Silk Floral Wreath on Grapevine Base for the Professional Florist
Luxurious floral designs capture the attention of the buying public. Consumers enjoy browsing in retail floral shops, both brick and mortar and online. Unless retailers design and market more lavish items, they will never know if they can indeed be sold.
This wreath style is lush and opulent. It’s a designer piece, meaning that it is one of a kind. However, it is possible to make multiple copies of this unique design.
Display the design on your website or in your retail space, and store extras in inventory. Designing this way is efficient because you can create these wreaths during down times when retail activity is slow. During the seasons and holidays where wreath demands are higher, simply sell from the existing inventory. It is possible to ship wreaths like this one via ground and air transportation.
About Silk Flowers
Silk flowers require less maintenance than fresh flowers, and they do not have to be replaced as often. Permanent flowers and foliage enable decorating that would not be possible with their fresh floral counterparts, and are viewed as copies of “the real thing.” Indeed, imitation is the sincerest form of flattery!
Permanent botanicals allow designers to create floral designs that are impractical with fresh flowers. This wreath is suitable as an interior décor accent, displayed in a living room, bedroom, or bath. Many permanent flowers can stand weathering, making them ideal for door decorations and cemetery memorial floral designs.
When first delving into silk floral design, many retailers purchase silk flowers from craft supply stores. This option has the advantage of allowing easy access to a wide variety of materials. Another advantage of buying from craft stores is that you can purchase flowers in small quantities—just enough to make a single design. Local sources are a great way to start off design ventures like this.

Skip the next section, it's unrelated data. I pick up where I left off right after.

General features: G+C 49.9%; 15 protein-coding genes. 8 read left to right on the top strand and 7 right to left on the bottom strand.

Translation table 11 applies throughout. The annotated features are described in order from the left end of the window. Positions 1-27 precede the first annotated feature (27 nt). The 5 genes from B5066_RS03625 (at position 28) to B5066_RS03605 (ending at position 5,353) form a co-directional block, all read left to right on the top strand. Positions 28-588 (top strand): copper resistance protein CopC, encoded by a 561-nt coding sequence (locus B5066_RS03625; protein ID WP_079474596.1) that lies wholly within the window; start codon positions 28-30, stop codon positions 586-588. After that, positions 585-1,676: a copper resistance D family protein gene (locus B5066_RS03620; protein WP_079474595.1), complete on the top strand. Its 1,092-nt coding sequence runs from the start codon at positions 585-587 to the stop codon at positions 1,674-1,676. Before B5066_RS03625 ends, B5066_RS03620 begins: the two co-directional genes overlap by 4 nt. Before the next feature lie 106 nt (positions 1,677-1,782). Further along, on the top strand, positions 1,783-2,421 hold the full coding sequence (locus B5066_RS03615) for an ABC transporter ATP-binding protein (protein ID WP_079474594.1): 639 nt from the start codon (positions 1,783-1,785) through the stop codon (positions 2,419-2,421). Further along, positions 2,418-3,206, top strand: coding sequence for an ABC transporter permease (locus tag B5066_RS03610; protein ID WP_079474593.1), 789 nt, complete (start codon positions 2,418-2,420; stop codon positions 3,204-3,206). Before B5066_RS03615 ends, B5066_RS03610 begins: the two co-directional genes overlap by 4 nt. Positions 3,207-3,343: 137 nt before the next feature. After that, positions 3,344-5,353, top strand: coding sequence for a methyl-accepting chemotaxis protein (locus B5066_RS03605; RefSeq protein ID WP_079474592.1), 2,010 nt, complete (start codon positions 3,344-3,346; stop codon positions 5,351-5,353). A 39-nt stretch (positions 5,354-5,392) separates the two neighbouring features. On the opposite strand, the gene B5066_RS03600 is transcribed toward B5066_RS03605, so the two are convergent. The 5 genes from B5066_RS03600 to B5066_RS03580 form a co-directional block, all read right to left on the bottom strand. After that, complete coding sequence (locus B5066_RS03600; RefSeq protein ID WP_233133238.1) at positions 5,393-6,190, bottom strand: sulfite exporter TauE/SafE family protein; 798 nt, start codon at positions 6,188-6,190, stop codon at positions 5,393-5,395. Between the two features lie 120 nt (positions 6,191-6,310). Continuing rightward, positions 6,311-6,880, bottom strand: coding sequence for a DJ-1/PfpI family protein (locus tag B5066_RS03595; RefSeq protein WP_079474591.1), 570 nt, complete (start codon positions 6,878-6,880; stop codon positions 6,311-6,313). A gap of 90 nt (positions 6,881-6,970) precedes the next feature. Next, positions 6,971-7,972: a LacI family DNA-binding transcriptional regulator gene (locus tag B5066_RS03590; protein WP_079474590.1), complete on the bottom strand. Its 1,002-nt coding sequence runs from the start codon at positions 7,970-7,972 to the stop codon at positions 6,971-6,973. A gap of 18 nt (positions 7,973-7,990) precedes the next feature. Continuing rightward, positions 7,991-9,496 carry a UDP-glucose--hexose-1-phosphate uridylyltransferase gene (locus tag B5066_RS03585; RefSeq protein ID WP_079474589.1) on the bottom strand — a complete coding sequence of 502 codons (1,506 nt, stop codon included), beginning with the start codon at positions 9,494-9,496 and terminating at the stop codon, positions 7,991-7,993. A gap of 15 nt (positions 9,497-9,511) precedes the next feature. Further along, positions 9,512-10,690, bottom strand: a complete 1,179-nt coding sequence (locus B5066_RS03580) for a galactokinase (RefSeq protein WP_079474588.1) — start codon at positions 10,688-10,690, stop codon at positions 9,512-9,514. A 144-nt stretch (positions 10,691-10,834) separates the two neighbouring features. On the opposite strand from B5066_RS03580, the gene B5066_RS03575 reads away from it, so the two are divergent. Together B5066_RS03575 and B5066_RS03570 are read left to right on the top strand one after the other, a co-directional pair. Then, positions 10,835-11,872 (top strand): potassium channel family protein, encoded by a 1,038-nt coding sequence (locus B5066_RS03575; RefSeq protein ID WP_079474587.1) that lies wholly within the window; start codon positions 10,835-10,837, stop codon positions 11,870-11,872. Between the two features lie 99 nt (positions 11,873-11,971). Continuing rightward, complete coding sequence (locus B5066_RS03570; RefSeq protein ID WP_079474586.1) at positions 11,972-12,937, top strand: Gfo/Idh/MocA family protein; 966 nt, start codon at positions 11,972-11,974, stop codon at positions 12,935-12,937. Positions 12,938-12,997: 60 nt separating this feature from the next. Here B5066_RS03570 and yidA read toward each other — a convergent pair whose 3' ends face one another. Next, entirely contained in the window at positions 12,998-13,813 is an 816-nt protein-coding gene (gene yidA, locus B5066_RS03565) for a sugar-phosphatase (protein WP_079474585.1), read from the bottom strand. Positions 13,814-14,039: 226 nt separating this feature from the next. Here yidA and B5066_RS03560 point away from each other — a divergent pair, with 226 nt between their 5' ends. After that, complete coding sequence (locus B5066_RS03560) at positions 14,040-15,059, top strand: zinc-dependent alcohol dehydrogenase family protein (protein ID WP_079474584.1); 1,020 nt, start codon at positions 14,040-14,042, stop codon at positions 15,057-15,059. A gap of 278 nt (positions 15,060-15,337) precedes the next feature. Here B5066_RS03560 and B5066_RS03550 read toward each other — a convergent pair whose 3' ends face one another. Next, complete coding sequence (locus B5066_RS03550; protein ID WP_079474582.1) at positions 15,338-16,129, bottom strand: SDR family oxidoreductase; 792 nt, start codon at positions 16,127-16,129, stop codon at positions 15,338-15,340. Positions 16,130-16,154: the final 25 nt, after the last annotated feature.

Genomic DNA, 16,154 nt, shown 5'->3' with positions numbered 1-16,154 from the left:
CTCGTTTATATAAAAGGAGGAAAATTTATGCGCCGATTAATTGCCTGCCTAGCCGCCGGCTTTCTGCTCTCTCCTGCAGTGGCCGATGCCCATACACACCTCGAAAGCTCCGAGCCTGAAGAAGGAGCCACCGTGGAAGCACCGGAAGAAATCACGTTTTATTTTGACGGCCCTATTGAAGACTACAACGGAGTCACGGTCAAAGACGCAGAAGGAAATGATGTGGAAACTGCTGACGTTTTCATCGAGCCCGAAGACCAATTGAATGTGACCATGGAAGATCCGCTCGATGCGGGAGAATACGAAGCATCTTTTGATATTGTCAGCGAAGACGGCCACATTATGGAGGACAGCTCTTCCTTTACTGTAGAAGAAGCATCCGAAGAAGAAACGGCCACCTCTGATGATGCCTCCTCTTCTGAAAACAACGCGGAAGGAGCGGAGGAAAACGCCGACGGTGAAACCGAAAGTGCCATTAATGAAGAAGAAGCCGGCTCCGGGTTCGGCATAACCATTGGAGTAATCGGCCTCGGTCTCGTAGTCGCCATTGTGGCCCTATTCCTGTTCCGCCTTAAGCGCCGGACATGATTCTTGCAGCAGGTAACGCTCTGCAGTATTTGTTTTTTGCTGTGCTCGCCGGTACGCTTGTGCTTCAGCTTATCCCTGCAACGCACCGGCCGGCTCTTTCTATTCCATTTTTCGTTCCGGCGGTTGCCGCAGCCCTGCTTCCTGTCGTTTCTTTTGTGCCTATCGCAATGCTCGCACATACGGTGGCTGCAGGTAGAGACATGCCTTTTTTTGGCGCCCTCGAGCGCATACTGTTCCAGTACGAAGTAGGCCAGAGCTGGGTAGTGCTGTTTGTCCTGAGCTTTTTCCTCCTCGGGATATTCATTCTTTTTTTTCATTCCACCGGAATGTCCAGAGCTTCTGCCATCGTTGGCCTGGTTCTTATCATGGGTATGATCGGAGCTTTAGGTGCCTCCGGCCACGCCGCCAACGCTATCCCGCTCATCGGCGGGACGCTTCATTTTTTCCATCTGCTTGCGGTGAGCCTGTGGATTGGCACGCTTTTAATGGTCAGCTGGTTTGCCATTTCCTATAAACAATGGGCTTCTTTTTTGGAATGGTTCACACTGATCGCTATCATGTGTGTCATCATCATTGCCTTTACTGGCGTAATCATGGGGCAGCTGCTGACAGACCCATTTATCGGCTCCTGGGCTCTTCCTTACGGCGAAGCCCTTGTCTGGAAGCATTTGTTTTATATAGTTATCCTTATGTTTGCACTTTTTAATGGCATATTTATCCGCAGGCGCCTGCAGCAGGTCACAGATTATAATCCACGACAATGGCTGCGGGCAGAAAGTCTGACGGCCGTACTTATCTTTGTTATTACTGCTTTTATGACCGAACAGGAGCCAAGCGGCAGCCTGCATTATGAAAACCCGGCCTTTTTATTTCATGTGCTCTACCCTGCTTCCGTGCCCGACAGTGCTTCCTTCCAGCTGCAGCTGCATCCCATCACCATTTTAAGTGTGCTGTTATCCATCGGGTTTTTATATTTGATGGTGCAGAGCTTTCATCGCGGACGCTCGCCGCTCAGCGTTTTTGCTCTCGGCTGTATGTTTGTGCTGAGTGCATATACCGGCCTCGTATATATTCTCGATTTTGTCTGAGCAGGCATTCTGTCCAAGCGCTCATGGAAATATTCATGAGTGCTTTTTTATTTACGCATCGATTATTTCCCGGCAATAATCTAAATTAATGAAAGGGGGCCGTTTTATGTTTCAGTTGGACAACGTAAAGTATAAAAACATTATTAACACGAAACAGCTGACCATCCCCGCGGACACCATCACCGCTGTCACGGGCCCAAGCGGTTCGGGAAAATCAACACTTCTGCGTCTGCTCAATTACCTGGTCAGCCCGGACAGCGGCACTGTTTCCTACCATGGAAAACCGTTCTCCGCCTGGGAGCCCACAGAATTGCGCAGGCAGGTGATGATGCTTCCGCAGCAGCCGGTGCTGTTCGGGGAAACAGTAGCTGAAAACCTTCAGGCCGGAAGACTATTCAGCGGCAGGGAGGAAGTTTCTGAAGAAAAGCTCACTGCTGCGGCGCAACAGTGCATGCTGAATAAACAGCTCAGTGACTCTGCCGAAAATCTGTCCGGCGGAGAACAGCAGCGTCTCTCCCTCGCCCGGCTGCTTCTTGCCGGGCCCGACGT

One downside to buying permanent florals at your local craft store is that the prices are not as low as they would be if you were buying from a manufacturer. In addition, you are purchasing from the same sources as others in the same market area, so design products run the risk of looking less unique. As sales increase, you can gradually purchase from manufacturers, but be sure to track the cost of goods sold to avoid large inventories of unused products.
You can find silk floral manufacturers online or at major floral and gift markets. Some wholesale florists carry silk flowers, too. Note that these manufacturers may require buyers to spend a minimum amount to place an order, ranging from $150 to $500. Often, these importers carry more than flowers, and can also provide containers, decorative accessories, and holiday decor items.
Keep in mind that silk flowers are artificial, made from polyester fabrics, paper, plastic, and wire. Most of the silk flowers on the market are imported, then packed into boxes and loaded onto cargo ships to reach retail destinations. Their form is static, meaning that they are stiff when removed from their packaging. It is up to you to manipulate these flowers so that they resemble the growth habits of the flowers they are portraying. Floral designers may refer to this as breathing life into the silk flowers and foliage. Bend the stems so that they have a slight curve. Reflex the leaves and petals so that they mimic their fresh counterparts. By creating some movement with the permanent foliage, you can create a more organic look for your overall design.
Mix up the colors and materials of your silk floral inventory to complement the seasons. You can make this wreath in a multitude of colors and color combinations. We have selected purple as the parent color and have selected many types of silk flowers, from light to deep purple. When creating a monochromatic floral design, it is important to vary the values of the parent color.
The term value refers to the lightness or darkness of a color. Use five, six, or more values to give the design depth and interest. Consider the beauty and retail interest in monochromatic yellow, red, white, blue, and other colors.
Hot glue appliances include pans and guns.
Working with Hot Glue Adhesives
Pan melt glue is manufactured and sold in small pillow-shaped chips. It is melted in an electric skillet, which must be dedicated for this use. Wholesale floral suppliers sell glue skillets, or you can purchase an ordinary household electric skillet. Heat the glue to a temperature of around 200–250 degrees. The melted glue’s consistency should be like thick syrup or cake batter for the best adherence.
It is possible to use a glue gun for this project, however, the glue pan is more efficient. With a pan, all you need to do is dip the stem, then insert it into the grapevine network. Glue guns are handy for spot gluing and for intricate work, but for most of the permanent botanical work in a florist shop, a glue pan is likely more efficient.
Try to keep a natural bristle brush in the glue pan. When the need arises, this handy brush can be used to apply more liberal amounts of glue to a surface.